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What accounts for the rigidity of plant cell walls?
Question Date: 2017-11-11
Answer 1:

There are a couple things at work here. One is the structure of the molecule cellulose.

Cellulose is a very long molecule and is almost woven together in the wall (see this image for a cross section:

plant cell wall

This gives it a lot of what's called tensile strength: it is strongest when it is being pulled.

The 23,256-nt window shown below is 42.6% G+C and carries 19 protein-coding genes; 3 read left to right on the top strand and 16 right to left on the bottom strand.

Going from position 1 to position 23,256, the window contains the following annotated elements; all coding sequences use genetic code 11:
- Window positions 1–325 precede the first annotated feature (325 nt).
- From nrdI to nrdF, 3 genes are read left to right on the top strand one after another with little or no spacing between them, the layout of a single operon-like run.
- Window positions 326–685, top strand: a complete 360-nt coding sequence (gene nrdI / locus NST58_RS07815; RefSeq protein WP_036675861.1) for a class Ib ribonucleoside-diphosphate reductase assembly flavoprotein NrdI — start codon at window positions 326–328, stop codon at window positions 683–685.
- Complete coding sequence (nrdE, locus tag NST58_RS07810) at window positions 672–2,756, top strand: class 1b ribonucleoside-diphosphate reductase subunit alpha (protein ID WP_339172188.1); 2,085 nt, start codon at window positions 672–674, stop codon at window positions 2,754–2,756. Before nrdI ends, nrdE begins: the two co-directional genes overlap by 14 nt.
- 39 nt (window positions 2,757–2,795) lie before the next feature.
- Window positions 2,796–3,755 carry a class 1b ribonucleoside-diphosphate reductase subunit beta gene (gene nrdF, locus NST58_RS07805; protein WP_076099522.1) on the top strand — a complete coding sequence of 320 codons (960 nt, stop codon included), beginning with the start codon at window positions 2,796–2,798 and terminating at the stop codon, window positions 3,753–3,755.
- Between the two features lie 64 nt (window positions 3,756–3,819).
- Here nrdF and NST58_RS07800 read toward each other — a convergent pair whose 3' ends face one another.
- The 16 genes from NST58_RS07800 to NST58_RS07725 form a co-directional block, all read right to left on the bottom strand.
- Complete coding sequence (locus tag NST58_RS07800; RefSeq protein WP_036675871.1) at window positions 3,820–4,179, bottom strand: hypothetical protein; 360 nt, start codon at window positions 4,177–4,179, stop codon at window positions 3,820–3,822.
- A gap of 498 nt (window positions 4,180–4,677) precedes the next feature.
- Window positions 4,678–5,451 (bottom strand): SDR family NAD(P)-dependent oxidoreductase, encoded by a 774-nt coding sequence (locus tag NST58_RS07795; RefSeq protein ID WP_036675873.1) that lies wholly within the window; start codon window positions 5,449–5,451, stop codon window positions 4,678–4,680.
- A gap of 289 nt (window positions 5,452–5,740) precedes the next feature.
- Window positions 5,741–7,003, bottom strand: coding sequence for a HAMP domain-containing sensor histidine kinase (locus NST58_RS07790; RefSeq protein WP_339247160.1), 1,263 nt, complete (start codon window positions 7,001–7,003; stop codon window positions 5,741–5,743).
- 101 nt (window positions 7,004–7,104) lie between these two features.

So for example, a string has tensile strength when you are pulling on either end, or a balloon has tensile strength the more water you put in it and the more it stretches out. The most important aspect of the cell wall remaining rigid is actually exactly like that. Plant cells get stuffed full of water to keep the cellulose in the walls tight. This makes them rigid, and is also why plants that haven't been watered will lose their stiffness and droop.

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